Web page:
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Regulation of transcriptional processes is a critical mechanism that enables efficient coordination of the synthesis of required proteins in response to environmental and cellular changes. Transcription factors require accurate activity regulation because they play a critical role as key mediators assuring specific expression of target genes. In this work, we show that cullin3-based E3 ligases have the potential to interact with a broad range of ethylene response factor (ERF)/APETALA2 (AP2) transcription factors, mediated by Math-BTB/POZ (for Meprin and TRAF [tumor necrosis factor receptor associated factor] homolog)-Broad complex, Tramtrack, Bric-a-brac/Pox virus and Zinc finger) proteins. The assembly with an E3 ligase causes degradation of their substrates via the 26S proteasome, as demonstrated for the wrinkled1 ERF/AP2 protein. Furthermore, loss of Math-BTB/POZ proteins widely affects plant development and causes altered fatty acid contents in mutant seeds. Overall, this work demonstrates a link between fatty acid metabolism and E3 ligase activities in plants and establishes CUL3-based E3 ligases as key regulators in transcriptional processes that involve ERF/AP2 family members.
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The phosphorylated pathway of serine biosynthesis is essential both for male gametophyte and embryo development and for root growth in Arabidopsis.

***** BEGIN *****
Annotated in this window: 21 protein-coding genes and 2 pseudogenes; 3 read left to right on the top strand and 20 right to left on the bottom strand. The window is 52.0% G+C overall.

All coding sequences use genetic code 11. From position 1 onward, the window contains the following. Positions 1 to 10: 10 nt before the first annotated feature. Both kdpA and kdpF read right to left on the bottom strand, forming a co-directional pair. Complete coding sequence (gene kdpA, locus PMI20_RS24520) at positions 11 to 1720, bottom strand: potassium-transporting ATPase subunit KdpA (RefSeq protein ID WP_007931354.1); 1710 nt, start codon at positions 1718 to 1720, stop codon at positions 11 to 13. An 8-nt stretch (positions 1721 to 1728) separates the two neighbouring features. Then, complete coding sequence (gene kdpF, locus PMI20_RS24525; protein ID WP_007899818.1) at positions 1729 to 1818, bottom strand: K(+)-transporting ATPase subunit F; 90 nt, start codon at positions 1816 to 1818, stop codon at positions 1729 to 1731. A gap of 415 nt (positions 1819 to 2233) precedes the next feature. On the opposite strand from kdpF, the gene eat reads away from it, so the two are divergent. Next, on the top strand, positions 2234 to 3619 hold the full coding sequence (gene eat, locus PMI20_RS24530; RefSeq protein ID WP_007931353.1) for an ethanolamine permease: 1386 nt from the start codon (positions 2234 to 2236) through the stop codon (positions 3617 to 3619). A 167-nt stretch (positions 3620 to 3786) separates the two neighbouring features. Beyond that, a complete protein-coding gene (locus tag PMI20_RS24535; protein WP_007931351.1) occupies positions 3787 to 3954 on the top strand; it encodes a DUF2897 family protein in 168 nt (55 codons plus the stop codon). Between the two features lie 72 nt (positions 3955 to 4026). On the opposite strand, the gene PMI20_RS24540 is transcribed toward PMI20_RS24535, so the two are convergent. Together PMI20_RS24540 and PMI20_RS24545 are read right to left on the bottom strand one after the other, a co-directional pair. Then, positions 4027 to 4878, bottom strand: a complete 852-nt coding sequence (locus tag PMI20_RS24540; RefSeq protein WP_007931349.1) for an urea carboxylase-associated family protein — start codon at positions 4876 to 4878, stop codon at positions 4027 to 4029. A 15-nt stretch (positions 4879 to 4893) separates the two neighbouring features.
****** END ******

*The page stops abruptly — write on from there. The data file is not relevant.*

Plant Cell
PUBLISHED: 06-14-2013
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This study characterizes the phosphorylated pathway of Ser biosynthesis (PPSB) in Arabidopsis thaliana by targeting phosphoserine phosphatase (PSP1), the last enzyme of the pathway. Lack of PSP1 activity delayed embryo development, leading to aborted embryos that could be classified as early curled cotyledons. The embryo-lethal phenotype of psp1 mutants could be complemented with PSP1 cDNA under the control of Pro35S (Pro35S:PSP1). However, this construct, which was poorly expressed in the anther tapetum, did not complement mutant fertility. Microspore development in psp1.1/psp1.1 Pro35S:PSP1 arrested at the polarized stage. The tapetum from these lines displayed delayed and irregular development. The expression of PSP1 in the tapetum at critical stages of microspore development suggests that PSP1 activity in this cell layer is essential in pollen development. In addition to embryo death and male sterility, conditional psp1 mutants displayed a short-root phenotype, which was reverted in the presence of Ser. A metabolomic study demonstrated that the PPSB plays a crucial role in plant metabolism by affecting glycolysis, the tricarboxylic acid cycle, and the biosynthesis of amino acids. We provide evidence of the crucial role of the PPSB in embryo, pollen, and root development and suggest that this pathway is an important link connecting primary metabolism with development.
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TIME FOR COFFEE is an essential component in the maintenance of metabolic homeostasis in Arabidopsis thaliana.
Plant J.
PUBLISHED: 06-12-2013